A few years ago a controversy erupted in the U.K. concerning allegedly nefarious techniques being used by popular ‘psychic’, Sally Morgan. At the time, I wrote a commentary concerning how quickly skeptics turned hearsay into a witch hunt (literally?), based only on anecdotal evidence. Now comes a new controversy, though this time there is far less reason to offer any defence of Morgan. In the above video (NSFW language), skeptic Mark Tilbrook documents the harassment and threats directed his way by Psychic Sally’s husband (and tour manager) John Morgan while handing out skeptical information regarding psychics outside of one of Morgan’s shows:
As I explained in the Guardian on 7 October, 2014, I decided earlier this year to leaflet outside various psychic stage shows, encouraging members of the audience to ask themselves questions about psychic ability. My first three visits were to shows by Sally Morgan, and on each occasion her husband John Morgan approached me. I found him to be threatening and abusive.
After being threatened during my first encounter with John Morgan, I felt it necessary to have a camera with me when leafleting, to record events and provide evidence of the threats I faced. This footage shows what happened on the third occasion, at the Shaw Theatre in London on March 30, 2014. I’ve subtitled the video as accurately as I can make out, and you can make up your mind about his behaviour after seeing it for yourself.
None of this has stopped me from being determined to continue leafleting at psychic stage shows. This is why I have been working with the Good Thinking Society to hand out more leaflets at psychic shows throughout October 2014. You can find out about ‘Psychic Awareness Month’ at the Good Thinking website
Now while I don’t think this necessarily provides any direct evidence that Sally Morgan is a fraud, and can understand family members sticking up for their loved ones, in this case things are beyond the pale. John Morgan comes across like a standover man and a bigot, with his threats against Tilbrook surely verging on being criminal (caveat: I’m no expert on British law). I have no problem with Tilbrook providing information outside the theatre – indeed, I encourage people to understand the debate about psychic abilities as thoroughly as possible – as long as he wasn’t bothering those attending, or causing real distress to Sally Morgan in some way.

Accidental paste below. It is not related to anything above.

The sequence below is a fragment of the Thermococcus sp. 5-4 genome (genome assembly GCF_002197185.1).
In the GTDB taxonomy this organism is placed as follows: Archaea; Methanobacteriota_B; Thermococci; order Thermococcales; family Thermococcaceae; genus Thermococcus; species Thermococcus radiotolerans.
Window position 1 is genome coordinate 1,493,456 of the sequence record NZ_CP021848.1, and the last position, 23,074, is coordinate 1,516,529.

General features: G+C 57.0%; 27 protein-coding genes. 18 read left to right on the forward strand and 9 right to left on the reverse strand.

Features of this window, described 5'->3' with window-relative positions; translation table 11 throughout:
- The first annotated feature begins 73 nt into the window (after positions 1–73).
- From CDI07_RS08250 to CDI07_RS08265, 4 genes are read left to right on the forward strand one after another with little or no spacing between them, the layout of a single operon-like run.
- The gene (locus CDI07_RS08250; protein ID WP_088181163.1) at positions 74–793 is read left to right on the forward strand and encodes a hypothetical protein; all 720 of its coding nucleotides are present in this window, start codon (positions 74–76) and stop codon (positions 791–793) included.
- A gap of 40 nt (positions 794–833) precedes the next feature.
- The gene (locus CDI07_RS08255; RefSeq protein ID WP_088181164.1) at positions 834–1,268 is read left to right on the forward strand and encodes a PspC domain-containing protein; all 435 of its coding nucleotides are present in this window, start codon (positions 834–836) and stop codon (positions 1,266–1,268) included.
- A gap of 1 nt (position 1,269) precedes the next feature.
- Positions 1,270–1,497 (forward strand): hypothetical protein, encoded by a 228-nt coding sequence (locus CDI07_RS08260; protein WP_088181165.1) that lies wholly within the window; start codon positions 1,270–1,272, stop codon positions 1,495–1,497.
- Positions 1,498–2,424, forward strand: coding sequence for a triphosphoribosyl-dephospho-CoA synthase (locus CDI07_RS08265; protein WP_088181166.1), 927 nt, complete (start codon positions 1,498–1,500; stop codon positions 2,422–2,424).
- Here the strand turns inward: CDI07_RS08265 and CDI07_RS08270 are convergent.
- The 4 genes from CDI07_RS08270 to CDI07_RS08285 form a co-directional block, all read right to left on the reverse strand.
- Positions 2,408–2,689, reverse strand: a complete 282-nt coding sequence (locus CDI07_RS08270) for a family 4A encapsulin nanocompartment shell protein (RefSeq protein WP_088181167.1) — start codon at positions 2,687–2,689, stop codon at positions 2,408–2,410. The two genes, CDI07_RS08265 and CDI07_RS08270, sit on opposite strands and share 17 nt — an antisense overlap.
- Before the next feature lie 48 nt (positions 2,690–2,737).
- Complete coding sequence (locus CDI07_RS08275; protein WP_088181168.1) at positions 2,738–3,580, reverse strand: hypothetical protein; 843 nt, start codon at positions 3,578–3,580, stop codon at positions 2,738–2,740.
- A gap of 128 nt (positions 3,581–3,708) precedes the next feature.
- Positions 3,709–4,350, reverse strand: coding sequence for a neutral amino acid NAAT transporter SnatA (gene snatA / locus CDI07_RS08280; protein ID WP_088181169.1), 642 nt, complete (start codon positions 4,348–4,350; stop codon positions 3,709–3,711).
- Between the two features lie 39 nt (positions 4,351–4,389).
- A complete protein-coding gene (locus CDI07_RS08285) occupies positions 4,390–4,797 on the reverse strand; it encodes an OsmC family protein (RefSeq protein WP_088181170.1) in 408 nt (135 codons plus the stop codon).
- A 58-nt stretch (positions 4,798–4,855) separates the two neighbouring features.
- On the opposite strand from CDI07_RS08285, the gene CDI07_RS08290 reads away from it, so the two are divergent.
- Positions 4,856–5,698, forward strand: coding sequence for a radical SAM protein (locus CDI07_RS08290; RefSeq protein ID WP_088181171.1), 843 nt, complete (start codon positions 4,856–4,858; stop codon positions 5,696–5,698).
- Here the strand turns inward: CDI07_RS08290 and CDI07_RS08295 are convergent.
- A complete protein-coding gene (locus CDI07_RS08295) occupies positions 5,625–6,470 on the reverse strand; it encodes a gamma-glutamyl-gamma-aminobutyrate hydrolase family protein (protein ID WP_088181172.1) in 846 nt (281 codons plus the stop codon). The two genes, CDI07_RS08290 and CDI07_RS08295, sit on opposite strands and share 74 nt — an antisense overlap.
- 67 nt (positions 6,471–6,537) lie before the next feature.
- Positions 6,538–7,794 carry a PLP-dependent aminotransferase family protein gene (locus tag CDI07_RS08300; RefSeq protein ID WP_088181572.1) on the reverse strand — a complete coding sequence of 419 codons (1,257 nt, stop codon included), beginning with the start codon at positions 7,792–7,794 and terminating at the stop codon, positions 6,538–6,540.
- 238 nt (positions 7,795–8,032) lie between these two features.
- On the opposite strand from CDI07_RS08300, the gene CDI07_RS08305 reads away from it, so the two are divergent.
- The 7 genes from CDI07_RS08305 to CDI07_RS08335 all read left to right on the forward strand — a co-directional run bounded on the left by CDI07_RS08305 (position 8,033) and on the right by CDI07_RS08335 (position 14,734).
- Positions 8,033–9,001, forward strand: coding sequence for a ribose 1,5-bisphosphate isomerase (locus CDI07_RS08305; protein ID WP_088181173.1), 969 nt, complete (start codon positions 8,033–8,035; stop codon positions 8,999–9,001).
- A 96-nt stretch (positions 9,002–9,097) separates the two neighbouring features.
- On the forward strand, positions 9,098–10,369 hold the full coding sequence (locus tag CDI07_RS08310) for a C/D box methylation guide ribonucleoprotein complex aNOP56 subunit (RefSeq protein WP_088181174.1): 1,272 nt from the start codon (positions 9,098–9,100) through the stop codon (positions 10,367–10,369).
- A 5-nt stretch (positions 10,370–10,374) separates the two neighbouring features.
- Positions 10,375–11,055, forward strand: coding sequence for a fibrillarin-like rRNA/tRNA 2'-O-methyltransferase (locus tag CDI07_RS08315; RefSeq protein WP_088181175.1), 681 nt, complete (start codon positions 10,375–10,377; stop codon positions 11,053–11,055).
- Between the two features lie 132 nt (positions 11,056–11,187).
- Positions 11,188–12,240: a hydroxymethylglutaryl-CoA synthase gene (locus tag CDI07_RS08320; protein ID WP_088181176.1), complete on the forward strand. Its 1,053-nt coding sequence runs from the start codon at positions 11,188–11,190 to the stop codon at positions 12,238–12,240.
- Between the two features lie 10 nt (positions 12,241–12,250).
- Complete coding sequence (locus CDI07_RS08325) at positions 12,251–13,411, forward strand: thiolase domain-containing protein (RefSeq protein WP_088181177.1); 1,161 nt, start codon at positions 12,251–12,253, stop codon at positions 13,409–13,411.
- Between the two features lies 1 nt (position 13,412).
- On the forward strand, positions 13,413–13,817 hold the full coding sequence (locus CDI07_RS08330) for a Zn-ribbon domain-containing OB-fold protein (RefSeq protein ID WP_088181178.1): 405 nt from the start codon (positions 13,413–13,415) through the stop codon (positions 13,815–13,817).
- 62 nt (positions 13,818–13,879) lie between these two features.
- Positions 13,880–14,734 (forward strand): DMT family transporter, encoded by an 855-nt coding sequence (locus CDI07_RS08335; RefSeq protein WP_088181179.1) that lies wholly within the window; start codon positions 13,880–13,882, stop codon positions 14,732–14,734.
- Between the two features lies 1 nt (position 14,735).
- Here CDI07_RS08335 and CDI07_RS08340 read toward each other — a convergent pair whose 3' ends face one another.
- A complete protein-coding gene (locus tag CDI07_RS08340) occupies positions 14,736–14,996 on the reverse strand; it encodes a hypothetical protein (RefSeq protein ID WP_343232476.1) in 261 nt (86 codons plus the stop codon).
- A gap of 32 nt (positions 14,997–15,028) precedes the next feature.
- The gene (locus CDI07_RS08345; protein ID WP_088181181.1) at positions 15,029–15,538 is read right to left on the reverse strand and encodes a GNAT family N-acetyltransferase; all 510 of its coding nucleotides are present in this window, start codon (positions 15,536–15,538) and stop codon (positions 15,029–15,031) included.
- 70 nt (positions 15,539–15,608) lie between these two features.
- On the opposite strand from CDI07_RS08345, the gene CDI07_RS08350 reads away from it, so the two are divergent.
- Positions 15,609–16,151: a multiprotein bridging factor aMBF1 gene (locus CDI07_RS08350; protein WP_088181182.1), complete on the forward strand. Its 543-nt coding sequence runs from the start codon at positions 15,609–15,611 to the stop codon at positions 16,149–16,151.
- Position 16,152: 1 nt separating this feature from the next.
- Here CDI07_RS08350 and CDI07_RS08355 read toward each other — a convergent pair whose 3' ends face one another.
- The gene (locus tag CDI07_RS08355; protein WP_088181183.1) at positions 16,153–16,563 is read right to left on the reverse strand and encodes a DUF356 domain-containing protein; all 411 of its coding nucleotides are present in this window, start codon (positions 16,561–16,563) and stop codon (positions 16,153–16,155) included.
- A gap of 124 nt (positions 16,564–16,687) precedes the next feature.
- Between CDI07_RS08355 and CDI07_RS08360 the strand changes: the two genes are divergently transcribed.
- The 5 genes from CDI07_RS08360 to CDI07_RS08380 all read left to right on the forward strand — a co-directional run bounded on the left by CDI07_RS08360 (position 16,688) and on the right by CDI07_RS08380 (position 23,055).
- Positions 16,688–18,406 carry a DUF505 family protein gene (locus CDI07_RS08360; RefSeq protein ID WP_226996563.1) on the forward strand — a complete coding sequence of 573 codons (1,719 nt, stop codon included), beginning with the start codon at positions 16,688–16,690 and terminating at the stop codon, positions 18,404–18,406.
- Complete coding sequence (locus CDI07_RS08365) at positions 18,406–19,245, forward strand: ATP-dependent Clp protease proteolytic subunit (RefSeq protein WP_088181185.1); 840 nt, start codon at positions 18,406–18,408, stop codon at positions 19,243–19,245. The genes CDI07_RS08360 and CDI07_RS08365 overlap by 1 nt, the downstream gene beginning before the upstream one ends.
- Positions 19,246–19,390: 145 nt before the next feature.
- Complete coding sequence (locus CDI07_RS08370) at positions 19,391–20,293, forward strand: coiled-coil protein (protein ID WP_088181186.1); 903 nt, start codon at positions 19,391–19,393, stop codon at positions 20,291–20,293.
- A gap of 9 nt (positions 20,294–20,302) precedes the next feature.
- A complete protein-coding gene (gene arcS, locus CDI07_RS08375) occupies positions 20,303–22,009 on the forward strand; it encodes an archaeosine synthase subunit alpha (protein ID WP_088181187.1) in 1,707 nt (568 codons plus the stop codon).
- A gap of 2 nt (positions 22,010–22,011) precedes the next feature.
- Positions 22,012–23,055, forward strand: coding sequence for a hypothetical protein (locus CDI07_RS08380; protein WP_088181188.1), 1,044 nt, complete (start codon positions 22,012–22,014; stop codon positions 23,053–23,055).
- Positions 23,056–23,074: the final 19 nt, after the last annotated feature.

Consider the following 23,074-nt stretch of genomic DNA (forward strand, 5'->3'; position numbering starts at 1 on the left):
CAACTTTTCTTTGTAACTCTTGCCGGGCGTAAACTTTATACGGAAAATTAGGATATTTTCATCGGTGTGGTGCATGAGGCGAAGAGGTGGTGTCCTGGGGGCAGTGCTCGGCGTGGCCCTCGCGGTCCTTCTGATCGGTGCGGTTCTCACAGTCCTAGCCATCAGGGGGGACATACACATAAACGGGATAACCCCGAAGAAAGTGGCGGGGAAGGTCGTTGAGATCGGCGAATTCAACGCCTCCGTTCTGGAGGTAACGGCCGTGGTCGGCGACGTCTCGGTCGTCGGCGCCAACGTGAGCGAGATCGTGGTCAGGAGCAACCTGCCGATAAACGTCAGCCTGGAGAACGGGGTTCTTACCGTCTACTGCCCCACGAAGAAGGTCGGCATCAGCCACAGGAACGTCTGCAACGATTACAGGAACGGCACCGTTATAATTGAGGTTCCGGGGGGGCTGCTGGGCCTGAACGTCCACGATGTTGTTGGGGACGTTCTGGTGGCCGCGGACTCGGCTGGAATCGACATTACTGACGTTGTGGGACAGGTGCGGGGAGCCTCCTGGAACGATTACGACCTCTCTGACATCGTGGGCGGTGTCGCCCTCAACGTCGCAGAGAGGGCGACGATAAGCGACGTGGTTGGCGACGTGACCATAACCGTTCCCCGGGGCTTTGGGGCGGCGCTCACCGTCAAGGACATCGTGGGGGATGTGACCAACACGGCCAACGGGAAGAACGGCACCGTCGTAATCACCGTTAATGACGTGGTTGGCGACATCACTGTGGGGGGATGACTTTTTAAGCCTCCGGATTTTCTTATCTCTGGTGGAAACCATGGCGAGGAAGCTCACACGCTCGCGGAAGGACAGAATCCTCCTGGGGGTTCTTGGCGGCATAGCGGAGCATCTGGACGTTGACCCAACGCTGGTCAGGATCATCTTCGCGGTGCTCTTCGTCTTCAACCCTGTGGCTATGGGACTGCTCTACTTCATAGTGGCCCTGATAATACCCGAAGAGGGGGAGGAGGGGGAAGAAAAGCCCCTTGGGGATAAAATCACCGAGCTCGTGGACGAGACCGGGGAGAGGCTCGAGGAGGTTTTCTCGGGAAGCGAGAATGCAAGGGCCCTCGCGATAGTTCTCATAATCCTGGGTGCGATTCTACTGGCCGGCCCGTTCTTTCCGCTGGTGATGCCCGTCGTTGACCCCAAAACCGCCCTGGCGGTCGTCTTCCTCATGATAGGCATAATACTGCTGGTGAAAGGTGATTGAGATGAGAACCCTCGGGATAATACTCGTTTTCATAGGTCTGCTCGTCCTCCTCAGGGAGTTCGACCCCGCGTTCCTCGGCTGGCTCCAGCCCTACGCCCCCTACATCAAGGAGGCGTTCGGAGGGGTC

Hayley Stevens has written an intelligent blog post pointing out that, in the somewhat dodgy world of people claiming psychic ability, when too many incidents start adding up, perhaps it might be time to consider the likelihood that you’re being fooled (and also, whether you’re fooling yourself) – rather than making excuses for the behaviour of people like John Morgan.
When people make excuses for this sort of behaviour what they’re actually doing is acting in their own best interests. They are convincing themselves that the person they have put their faith in- Sally Morgan -is not dodgy in any way and that the beliefs they have invested in are not tainted by any of this controversy. It is difficult to accept that a psychic you so strongly believe in has fooled you into thinking they are psychic and are a good, caring person… but at what point to do you accept that you’re wrong?
While I would say Hayley’s list of negatives against Sally Morgan is longer than mine would be – e.g. I don’t blame anyone for not being tested within James Randi’s framework – it is a very good point. As Robert Anton Wilson once counseled, in regards to the tension between not being dogmatic but needing to make decisions: “I don’t believe anything, but I have many suspicions.” At a certain time, too many suspicions should at least set alarm bells ringing.
For her part Sally Morgan has sacked her husband, saying she is “utterly ashamed” of his behaviour and is not sure where this leaves their marriage. But perhaps at this point further redemption is needed – such as allowing herself to be tested by open-minded scientists endowed with enough skepticism to provide a valid examination of claimed abilities.
Though I’d like to see some sort of system doing exactly that for all professional psychics, regardless of how dickish their spouses are…